Port of Dover, Dover, Kent, England
From an album of drawings by Gabriel Bray. No. 17 of 74. A drawing of a sailmaker signed 'AVprGB' (to the life by Gabriel Bray). Men were issued with hammocks which bore a number indicating their place in the ship - quite literally since it was the space where the hammock would be slung and returned after airing (see PAJ1989) or being packed into the gunwale hammock nettings on deck where they were put in battle, as protecton from small-arms fire. The head of the capstan indicates this is an upper-deck scene. The drawing also shows the working dress of a sailmaker - who was a specific warrant officer - and (presumably) his mate. This is one of 73 drawings by Bray (plus one signed 'NF 1782') preserved in a 19th-century album. They have now been separately remounted. Bray (1750-1823), was second lieutenant of the 44-gun ‘Pallas’ under Captain the Hon. William Cornwallis (1744-1819) – later a well-known admiral - on two voyages (1774-77) to report on British interests in West Africa, including the slave trade. The dated drawings refer only to the first of these, from December 1774 to September 1775, though a few may be from the second. Others comprise country views, some of Deal, Kent (where Bray may have come from), and others of social-history interest.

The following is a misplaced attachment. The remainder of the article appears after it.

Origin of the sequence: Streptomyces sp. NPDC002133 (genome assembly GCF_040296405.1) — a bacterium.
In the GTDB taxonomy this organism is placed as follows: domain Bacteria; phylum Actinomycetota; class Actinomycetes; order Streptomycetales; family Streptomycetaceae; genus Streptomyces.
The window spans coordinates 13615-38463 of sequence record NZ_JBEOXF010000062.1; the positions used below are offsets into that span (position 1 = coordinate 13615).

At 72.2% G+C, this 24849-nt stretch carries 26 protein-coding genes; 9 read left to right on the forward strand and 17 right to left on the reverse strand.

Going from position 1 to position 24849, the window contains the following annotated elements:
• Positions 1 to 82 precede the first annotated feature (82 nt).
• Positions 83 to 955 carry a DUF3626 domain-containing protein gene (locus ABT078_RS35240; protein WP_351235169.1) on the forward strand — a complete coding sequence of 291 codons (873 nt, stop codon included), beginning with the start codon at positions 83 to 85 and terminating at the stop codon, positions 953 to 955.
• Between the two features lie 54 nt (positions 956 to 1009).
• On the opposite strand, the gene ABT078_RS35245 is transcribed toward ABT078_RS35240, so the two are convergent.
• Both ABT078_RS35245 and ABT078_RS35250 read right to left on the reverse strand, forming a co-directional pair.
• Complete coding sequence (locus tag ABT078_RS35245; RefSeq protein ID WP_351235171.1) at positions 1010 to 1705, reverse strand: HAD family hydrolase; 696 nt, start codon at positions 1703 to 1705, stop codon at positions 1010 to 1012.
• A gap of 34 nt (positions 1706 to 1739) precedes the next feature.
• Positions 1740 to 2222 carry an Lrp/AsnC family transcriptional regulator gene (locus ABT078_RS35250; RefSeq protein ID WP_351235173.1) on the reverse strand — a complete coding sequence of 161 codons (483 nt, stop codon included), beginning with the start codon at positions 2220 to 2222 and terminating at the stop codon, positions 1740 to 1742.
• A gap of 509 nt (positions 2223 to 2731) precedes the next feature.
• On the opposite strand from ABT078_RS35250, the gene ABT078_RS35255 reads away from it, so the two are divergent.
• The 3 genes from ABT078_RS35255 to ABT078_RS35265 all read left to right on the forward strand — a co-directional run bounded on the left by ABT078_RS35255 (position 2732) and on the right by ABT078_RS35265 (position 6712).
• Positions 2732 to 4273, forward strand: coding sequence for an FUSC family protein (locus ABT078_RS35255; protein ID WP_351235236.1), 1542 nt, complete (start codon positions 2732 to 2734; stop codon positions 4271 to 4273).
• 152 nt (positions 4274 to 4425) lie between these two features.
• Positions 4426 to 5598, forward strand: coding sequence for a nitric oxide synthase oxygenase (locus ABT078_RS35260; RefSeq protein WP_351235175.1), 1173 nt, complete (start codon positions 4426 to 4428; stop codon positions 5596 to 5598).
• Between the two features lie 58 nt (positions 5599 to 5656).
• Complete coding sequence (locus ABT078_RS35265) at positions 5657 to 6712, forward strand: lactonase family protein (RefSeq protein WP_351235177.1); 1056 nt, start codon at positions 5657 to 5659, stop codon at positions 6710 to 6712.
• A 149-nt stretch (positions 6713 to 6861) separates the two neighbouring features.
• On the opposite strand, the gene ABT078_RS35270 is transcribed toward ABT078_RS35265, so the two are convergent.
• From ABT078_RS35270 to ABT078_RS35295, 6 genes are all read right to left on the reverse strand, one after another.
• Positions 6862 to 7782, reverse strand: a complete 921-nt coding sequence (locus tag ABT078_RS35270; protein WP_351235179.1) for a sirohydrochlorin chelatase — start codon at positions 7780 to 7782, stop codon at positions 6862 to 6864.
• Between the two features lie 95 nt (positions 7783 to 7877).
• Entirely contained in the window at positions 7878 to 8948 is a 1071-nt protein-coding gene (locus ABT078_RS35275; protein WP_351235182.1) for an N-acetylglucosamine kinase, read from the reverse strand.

Credit Line: National Maritime Museum, Greenwich, London. Purchased with the assistance of the Society for Nautical Research Macpherson Fund
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